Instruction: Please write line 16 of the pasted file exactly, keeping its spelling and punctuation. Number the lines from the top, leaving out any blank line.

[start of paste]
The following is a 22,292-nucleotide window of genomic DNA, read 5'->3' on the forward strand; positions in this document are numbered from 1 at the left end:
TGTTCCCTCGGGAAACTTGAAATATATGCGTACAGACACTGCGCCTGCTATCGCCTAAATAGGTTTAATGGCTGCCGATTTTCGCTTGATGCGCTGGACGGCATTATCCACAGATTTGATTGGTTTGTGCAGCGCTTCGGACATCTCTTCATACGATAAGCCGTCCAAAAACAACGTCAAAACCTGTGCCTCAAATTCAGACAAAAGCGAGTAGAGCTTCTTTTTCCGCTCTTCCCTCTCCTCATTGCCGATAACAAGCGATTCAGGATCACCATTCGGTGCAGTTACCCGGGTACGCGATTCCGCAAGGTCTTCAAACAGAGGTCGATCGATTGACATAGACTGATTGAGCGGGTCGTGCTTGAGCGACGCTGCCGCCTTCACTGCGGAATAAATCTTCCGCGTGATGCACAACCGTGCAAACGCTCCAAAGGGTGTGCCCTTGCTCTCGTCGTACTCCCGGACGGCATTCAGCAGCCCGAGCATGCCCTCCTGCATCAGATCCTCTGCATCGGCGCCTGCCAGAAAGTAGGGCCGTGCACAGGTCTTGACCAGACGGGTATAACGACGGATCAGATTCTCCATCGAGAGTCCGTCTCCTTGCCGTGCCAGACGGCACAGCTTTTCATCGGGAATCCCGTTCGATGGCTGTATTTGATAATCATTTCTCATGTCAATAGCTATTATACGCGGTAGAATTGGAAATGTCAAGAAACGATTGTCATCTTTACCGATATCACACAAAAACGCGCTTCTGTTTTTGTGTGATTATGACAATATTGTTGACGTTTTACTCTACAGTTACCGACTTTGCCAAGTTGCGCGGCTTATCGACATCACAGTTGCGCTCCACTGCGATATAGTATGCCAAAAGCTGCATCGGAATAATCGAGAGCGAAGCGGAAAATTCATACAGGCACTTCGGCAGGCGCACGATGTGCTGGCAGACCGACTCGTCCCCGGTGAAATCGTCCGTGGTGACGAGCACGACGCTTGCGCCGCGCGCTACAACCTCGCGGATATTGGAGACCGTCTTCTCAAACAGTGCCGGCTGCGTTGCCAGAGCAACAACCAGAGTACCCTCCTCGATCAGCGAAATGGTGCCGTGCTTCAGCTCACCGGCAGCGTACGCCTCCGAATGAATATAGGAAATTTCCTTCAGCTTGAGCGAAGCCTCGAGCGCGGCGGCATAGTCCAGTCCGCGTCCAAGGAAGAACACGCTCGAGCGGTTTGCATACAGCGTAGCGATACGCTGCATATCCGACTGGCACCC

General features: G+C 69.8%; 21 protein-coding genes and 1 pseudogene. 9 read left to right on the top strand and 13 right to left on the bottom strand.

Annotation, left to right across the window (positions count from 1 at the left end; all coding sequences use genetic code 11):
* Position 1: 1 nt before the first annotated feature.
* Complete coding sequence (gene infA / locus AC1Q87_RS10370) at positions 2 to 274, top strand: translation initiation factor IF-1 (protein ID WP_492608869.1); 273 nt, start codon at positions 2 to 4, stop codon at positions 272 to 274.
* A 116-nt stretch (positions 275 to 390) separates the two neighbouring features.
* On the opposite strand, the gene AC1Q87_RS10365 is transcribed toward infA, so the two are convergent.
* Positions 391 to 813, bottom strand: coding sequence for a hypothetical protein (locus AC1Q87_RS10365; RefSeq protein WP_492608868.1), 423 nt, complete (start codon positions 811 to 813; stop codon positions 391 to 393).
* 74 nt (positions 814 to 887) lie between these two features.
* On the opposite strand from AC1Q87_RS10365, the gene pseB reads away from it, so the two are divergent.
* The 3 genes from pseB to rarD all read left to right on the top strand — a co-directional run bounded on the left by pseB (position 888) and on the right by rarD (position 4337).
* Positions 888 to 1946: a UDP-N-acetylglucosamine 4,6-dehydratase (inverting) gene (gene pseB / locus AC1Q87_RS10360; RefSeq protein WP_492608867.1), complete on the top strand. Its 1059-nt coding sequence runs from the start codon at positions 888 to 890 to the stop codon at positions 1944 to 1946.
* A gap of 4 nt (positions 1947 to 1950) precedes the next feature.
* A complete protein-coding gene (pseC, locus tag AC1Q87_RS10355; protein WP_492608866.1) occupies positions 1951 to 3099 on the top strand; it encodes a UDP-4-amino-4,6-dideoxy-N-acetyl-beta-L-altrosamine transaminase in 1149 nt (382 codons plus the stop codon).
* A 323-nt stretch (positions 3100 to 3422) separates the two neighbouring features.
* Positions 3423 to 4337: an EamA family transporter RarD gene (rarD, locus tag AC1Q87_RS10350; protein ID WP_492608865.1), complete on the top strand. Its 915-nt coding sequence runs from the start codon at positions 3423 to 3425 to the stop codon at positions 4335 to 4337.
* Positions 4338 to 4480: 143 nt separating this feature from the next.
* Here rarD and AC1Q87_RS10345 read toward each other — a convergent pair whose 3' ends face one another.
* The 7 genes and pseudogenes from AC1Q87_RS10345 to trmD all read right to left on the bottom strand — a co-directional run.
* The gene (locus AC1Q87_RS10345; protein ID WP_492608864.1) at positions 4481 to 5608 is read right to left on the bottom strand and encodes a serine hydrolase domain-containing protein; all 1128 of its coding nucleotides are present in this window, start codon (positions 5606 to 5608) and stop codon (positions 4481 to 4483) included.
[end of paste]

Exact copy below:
* A 323-nt stretch (positions 3100 to 3422) separates the two neighbouring features.